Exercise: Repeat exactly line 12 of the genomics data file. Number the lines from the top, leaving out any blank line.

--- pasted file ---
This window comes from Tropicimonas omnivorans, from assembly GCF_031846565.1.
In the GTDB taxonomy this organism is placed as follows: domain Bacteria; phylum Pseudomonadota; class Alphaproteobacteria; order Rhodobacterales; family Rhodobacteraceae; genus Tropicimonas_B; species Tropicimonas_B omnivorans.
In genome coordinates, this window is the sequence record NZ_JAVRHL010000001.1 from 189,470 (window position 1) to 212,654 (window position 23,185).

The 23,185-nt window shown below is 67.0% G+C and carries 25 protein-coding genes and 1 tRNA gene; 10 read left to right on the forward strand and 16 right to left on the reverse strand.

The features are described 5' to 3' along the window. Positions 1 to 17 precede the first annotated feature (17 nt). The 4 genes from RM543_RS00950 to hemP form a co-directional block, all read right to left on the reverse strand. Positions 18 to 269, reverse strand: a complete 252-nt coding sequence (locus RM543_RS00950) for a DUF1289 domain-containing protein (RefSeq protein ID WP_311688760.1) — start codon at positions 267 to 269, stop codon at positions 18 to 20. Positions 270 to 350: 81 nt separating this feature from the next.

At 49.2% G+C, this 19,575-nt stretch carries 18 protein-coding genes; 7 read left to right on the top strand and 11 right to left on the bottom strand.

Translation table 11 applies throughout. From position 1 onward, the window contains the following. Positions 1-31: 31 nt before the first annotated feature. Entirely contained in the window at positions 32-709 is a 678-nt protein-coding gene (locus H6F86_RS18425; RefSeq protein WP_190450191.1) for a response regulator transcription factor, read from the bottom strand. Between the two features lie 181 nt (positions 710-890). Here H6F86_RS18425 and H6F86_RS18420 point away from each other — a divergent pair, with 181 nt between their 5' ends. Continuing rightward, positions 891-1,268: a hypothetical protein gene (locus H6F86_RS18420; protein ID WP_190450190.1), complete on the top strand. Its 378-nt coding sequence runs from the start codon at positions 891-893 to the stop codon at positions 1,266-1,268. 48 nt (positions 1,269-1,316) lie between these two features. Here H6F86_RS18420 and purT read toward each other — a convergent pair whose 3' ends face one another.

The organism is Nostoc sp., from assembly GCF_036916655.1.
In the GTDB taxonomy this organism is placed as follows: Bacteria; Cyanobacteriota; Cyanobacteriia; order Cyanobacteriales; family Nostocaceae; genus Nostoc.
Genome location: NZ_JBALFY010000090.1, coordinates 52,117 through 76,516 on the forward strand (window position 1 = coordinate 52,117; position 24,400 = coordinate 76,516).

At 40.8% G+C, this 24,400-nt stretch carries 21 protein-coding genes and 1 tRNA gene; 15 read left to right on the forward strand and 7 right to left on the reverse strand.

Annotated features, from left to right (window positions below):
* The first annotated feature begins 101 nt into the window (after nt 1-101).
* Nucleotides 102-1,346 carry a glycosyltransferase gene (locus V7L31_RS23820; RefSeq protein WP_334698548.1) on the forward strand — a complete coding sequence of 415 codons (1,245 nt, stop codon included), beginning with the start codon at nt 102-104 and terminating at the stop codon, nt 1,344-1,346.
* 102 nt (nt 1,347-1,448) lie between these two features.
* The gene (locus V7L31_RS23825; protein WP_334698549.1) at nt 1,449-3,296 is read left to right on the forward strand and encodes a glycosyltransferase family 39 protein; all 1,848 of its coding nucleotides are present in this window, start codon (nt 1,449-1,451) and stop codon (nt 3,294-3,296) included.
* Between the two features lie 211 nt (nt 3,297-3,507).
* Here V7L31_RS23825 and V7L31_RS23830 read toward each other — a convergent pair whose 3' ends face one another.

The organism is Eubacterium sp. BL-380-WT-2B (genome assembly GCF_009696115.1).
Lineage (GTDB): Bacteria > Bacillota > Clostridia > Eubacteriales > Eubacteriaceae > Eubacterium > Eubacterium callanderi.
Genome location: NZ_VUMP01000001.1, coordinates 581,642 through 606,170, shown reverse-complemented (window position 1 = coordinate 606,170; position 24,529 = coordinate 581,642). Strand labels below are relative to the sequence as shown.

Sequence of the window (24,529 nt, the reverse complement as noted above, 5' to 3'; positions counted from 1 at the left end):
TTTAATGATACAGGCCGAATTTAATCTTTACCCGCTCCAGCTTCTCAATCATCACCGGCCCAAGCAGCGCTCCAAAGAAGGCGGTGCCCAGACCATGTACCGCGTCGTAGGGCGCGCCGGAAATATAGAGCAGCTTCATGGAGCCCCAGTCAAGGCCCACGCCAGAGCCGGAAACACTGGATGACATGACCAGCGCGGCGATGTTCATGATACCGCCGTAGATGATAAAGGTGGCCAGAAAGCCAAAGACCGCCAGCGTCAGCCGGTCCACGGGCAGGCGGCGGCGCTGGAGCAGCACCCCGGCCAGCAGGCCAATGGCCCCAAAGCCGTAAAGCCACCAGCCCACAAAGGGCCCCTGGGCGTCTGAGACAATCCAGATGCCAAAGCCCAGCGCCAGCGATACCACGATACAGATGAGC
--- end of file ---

Annotated features, from left to right (window positions below):